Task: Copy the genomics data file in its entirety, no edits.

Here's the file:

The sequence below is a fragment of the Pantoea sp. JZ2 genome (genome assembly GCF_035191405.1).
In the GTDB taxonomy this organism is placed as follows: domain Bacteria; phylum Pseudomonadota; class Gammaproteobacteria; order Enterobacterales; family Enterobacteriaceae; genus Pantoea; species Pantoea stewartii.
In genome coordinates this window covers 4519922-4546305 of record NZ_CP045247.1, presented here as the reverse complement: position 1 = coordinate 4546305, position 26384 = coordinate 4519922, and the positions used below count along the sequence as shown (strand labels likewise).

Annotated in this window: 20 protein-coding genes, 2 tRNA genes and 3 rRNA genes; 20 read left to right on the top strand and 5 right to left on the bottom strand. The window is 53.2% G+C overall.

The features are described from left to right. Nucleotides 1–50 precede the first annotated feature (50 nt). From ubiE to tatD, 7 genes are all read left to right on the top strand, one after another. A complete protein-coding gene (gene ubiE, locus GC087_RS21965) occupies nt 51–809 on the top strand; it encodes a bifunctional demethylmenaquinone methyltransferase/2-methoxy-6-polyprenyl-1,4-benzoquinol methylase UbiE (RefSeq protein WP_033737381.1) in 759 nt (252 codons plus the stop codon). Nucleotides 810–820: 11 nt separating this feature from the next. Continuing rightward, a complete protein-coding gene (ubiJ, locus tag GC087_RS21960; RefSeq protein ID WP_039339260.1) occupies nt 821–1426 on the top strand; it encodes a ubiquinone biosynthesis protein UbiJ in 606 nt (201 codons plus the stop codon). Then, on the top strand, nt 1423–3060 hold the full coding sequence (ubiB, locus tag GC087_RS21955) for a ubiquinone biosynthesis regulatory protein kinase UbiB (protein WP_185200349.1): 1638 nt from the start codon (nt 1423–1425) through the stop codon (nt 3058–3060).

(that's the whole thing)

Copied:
The sequence below is a fragment of the Pantoea sp. JZ2 genome (genome assembly GCF_035191405.1).
In the GTDB taxonomy this organism is placed as follows: domain Bacteria; phylum Pseudomonadota; class Gammaproteobacteria; order Enterobacterales; family Enterobacteriaceae; genus Pantoea; species Pantoea stewartii.
In genome coordinates this window covers 4519922-4546305 of record NZ_CP045247.1, presented here as the reverse complement: position 1 = coordinate 4546305, position 26384 = coordinate 4519922, and the positions used below count along the sequence as shown (strand labels likewise).

Annotated in this window: 20 protein-coding genes, 2 tRNA genes and 3 rRNA genes; 20 read left to right on the top strand and 5 right to left on the bottom strand. The window is 53.2% G+C overall.

The features are described from left to right. Nucleotides 1–50 precede the first annotated feature (50 nt). From ubiE to tatD, 7 genes are all read left to right on the top strand, one after another. A complete protein-coding gene (gene ubiE, locus GC087_RS21965) occupies nt 51–809 on the top strand; it encodes a bifunctional demethylmenaquinone methyltransferase/2-methoxy-6-polyprenyl-1,4-benzoquinol methylase UbiE (RefSeq protein WP_033737381.1) in 759 nt (252 codons plus the stop codon). Nucleotides 810–820: 11 nt separating this feature from the next. Continuing rightward, a complete protein-coding gene (ubiJ, locus tag GC087_RS21960; RefSeq protein ID WP_039339260.1) occupies nt 821–1426 on the top strand; it encodes a ubiquinone biosynthesis protein UbiJ in 606 nt (201 codons plus the stop codon). Then, on the top strand, nt 1423–3060 hold the full coding sequence (ubiB, locus tag GC087_RS21955) for a ubiquinone biosynthesis regulatory protein kinase UbiB (protein WP_185200349.1): 1638 nt from the start codon (nt 1423–1425) through the stop codon (nt 3058–3060).